Microsoft Agent enables you to build in some variation for a character. When defining a character’s animations, you can use branching probabilities on any animation frame to change an animation when it plays. You can also assign multiple animations to each state. Microsoft Agent randomly chooses one of the assigned animations each time it initiates a state. For speech output, you can also include vertical bar characters in your output text to automatically vary the text spoken. For example, Microsoft Agent will randomly select one of the following statements when processing this text as part of the Speak method:

“I can say this.|I can say that.|I can say something else.”

Social Interaction

Human communication is fundamentally social. From the time we are born, we begin reacting to the social cues in our environment and learning the appropriate rules for effective interaction, which include verbal behaviors such as intonation or word ordering, and also non-verbal behaviors such as posture, gestures, and facial expressions. These behaviors convey attitudes, identities, and emotions that color our communication. We often create substitute conventions for communication channels that don't naturally provide bandwidth for non-verbal cues, such as e-mail or online chat sessions.

Unfortunately, the majority of software interface design has focused primarily on the cognitive aspects of communication, overlooking most social aspects. However, recent research has demonstrated that human beings naturally react to social stimuli presented in an interactive context. Further, the reactions often follow the same conventions that people use with each other. Even the smallest cues, such as colors presented or word choice in messages, can trigger this automatic response. The presentation of an animated character with eyes and a mouth heightens the social expectations of and strength of responses to the character. Never assume that users expect a character's behavior to be less socially appropriate because they know it is artificial. Knowing this, it is important to consider the social aspects of interaction when designing character interaction. The Media Equation: How People Treat Computers, Televisions, and New Media as Real People and Places by Byron Reeves and Clifford Nass (New York: Cambridge University Press) is an excellent reference on current research in this area.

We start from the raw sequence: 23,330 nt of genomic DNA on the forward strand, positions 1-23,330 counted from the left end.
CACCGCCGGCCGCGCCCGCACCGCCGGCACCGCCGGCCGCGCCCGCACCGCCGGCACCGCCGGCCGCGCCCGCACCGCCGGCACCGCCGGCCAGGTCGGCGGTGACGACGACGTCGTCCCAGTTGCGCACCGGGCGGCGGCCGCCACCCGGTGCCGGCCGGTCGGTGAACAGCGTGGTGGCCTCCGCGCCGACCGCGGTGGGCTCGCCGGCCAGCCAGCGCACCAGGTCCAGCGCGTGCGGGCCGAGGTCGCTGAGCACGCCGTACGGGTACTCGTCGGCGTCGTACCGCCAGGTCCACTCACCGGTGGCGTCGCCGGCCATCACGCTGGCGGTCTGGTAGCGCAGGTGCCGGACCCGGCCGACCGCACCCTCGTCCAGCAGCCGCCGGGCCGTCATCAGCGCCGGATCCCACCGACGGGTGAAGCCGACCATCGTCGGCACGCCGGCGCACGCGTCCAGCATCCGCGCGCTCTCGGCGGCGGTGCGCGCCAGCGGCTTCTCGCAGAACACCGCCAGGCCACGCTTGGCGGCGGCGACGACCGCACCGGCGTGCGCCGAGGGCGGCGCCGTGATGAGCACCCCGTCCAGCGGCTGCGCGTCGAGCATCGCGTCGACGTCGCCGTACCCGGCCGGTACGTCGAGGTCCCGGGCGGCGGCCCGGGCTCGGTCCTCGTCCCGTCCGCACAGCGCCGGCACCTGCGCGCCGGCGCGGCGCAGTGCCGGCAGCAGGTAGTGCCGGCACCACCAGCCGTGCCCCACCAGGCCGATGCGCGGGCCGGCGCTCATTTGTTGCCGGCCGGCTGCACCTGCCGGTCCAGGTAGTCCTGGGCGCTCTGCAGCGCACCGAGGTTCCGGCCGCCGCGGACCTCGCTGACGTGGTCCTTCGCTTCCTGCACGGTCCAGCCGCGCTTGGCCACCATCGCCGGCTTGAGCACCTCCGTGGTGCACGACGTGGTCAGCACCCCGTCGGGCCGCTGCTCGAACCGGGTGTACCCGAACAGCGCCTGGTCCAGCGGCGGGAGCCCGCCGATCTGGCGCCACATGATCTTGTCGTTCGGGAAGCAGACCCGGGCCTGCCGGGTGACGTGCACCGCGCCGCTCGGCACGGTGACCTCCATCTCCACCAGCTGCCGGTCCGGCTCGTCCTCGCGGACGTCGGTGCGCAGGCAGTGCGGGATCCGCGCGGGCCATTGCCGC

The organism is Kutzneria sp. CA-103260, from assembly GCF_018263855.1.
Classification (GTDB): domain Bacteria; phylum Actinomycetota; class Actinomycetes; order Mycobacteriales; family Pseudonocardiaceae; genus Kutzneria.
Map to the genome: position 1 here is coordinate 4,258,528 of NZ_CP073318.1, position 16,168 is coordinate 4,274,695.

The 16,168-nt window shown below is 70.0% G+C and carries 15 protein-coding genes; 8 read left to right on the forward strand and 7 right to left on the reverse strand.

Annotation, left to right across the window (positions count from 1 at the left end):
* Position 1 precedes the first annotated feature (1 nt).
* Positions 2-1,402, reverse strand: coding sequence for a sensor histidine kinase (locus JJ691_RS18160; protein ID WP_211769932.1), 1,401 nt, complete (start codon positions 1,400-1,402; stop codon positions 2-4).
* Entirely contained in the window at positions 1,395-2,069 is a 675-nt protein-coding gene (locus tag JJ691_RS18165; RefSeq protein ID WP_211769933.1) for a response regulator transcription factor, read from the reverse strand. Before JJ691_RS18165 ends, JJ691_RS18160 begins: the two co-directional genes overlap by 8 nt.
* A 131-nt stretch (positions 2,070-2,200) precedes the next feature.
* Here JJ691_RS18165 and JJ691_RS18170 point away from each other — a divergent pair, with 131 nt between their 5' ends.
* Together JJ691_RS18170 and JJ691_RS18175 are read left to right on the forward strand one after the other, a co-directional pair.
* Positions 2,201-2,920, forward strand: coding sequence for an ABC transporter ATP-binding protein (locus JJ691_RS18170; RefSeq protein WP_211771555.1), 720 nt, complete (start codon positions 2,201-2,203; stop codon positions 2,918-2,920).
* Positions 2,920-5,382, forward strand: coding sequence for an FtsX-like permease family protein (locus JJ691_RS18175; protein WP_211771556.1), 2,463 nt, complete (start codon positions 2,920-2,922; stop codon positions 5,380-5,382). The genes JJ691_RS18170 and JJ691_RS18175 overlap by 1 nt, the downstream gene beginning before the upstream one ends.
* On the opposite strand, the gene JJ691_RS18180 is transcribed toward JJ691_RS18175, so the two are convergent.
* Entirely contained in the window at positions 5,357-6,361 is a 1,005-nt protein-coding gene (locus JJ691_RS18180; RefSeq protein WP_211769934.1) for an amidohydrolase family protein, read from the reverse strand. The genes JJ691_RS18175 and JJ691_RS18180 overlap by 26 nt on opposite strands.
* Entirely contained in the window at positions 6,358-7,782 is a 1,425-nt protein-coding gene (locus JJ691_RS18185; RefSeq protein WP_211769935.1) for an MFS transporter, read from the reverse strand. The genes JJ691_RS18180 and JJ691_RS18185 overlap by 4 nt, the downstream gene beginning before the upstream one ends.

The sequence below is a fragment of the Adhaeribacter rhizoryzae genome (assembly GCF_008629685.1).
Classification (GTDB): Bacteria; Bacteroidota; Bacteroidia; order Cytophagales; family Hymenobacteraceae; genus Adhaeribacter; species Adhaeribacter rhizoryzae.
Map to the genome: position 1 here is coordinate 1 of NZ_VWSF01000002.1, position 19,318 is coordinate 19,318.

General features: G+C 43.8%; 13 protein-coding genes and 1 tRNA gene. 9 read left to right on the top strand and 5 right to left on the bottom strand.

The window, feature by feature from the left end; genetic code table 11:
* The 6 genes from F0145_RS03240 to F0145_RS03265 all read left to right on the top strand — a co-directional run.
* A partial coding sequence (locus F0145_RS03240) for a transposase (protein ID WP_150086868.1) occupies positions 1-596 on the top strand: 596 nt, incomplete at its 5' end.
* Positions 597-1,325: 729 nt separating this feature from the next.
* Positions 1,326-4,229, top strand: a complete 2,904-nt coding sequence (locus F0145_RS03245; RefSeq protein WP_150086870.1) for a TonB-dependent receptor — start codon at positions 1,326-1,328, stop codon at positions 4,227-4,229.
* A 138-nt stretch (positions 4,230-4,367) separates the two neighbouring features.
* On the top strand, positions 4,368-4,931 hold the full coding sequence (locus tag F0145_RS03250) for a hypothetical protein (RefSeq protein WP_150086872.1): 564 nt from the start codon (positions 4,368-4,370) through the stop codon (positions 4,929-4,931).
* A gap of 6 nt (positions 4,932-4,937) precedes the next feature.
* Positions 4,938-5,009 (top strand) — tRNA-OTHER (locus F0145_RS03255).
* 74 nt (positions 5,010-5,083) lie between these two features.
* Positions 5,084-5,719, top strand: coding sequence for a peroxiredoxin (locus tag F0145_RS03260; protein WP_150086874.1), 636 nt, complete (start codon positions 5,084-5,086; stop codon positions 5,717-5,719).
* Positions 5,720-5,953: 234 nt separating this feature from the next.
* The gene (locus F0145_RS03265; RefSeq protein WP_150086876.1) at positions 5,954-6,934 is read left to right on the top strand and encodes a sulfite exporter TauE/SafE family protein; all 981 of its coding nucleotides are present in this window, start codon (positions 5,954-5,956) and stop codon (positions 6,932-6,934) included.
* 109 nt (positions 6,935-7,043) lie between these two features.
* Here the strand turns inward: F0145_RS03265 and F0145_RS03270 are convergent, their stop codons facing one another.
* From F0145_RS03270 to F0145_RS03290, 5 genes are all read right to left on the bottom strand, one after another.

Create Personality

We quickly classify the personality of people we meet based on the simplest of social cues, such as posture, gesture, appearance, word choice, and style. So the first impression a character makes is very important. Creating personality doesn’t require artificial intelligence or realistic rendering. Great animators have known this for years and have used the simplest social cues to create rich personalities for inanimate objects. Consider, for example, the flying carpet in Disney’s Aladdin, and Lassiter’s Luxo Jr., a humorous animated video of a pair desk lamps. Beginning animators at Disney were often given the challenge of drawing flour sacks that expressed emotion.

A character’s name, how it introduces itself, how it speaks, how it moves, and how it responds to user input can all contribute to establishing its basic personality. For example, an authoritative or dominant style of personality can be established by a character making assertions, demonstrating confidence, and issuing commands, whereas a submissive personality may be characterized by phrasing things as questions or making suggestions. Similarly, personality can be conveyed in the sequence of interaction. Dominant personalities always go first. It is important to provide a distinct, well-defined personality type, regardless of which personality type you are creating. Everyone generally dislikes weakly defined or ambiguous personalities.

The kind of personality you choose for a character depends on your objective. If the character’s purpose is to direct users toward specific goals, use a dominant, assertive personality. If the character’s purpose is to respond to users' requests, use a more submissive personality.

Another approach is to adapt a character’s personality to the user’s. Studies have shown that users prefer interaction with personalities most like themselves. You might offer the user a choice of characters with different personalities or observe the user’s style of interaction with the character and modify the character’s interactive style. Research shows that when attempting to match a user’s personality you don’t always have to be 100% correct. Humans tend to show flexibility in their relationships and, because of the nature of social relationships, are also likely to modify their own behavior somewhat to working with a character.

Observe Appropriate Etiquette

All humans learn rules of social etiquette. Moreover, we judge others based on how well they conform to these rules. The presence of a character in your interface makes rules of etiquette directly applicable to your design.

We expect reciprocity in our interaction and when it doesn’t happen we tend to view the behavior as incompetent or offensive. In new or formal situations, politeness is usually expected. Only after a relationship is established does familiarity allow for less formal interaction. So when in doubt, be polite.